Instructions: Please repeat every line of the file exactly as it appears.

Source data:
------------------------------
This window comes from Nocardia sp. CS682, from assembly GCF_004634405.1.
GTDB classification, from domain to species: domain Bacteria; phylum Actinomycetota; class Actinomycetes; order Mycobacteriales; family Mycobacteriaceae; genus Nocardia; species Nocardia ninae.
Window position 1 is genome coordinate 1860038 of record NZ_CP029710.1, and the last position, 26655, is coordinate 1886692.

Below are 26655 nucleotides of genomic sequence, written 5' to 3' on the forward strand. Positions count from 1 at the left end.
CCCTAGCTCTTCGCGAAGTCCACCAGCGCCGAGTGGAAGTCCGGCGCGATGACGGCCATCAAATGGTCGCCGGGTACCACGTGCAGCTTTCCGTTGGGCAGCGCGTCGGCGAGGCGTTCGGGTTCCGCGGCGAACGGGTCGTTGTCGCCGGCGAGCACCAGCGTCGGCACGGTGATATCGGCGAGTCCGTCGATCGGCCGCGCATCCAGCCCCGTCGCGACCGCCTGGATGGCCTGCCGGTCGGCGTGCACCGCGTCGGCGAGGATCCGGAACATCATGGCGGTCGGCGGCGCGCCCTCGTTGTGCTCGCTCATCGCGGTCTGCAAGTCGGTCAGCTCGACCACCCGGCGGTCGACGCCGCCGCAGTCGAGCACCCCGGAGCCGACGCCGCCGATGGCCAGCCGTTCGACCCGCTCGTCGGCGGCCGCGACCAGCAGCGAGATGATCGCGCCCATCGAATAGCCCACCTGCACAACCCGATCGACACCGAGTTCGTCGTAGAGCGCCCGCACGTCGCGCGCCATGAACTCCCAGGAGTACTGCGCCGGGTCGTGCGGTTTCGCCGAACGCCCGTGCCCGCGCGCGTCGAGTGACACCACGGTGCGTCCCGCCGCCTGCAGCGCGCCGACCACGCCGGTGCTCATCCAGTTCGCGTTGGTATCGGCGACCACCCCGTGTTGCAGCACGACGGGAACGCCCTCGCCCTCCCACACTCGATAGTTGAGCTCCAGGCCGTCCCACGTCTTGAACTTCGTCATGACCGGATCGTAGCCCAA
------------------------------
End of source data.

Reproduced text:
This window comes from Nocardia sp. CS682, from assembly GCF_004634405.1.
GTDB classification, from domain to species: domain Bacteria; phylum Actinomycetota; class Actinomycetes; order Mycobacteriales; family Mycobacteriaceae; genus Nocardia; species Nocardia ninae.
Window position 1 is genome coordinate 1860038 of record NZ_CP029710.1, and the last position, 26655, is coordinate 1886692.

Below are 26655 nucleotides of genomic sequence, written 5' to 3' on the forward strand. Positions count from 1 at the left end.
CCCTAGCTCTTCGCGAAGTCCACCAGCGCCGAGTGGAAGTCCGGCGCGATGACGGCCATCAAATGGTCGCCGGGTACCACGTGCAGCTTTCCGTTGGGCAGCGCGTCGGCGAGGCGTTCGGGTTCCGCGGCGAACGGGTCGTTGTCGCCGGCGAGCACCAGCGTCGGCACGGTGATATCGGCGAGTCCGTCGATCGGCCGCGCATCCAGCCCCGTCGCGACCGCCTGGATGGCCTGCCGGTCGGCGTGCACCGCGTCGGCGAGGATCCGGAACATCATGGCGGTCGGCGGCGCGCCCTCGTTGTGCTCGCTCATCGCGGTCTGCAAGTCGGTCAGCTCGACCACCCGGCGGTCGACGCCGCCGCAGTCGAGCACCCCGGAGCCGACGCCGCCGATGGCCAGCCGTTCGACCCGCTCGTCGGCGGCCGCGACCAGCAGCGAGATGATCGCGCCCATCGAATAGCCCACCTGCACAACCCGATCGACACCGAGTTCGTCGTAGAGCGCCCGCACGTCGCGCGCCATGAACTCCCAGGAGTACTGCGCCGGGTCGTGCGGTTTCGCCGAACGCCCGTGCCCGCGCGCGTCGAGTGACACCACGGTGCGTCCCGCCGCCTGCAGCGCGCCGACCACGCCGGTGCTCATCCAGTTCGCGTTGGTATCGGCGACCACCCCGTGTTGCAGCACGACGGGAACGCCCTCGCCCTCCCACACTCGATAGTTGAGCTCCAGGCCGTCCCACGTCTTGAACTTCGTCATGACCGGATCGTAGCCCAA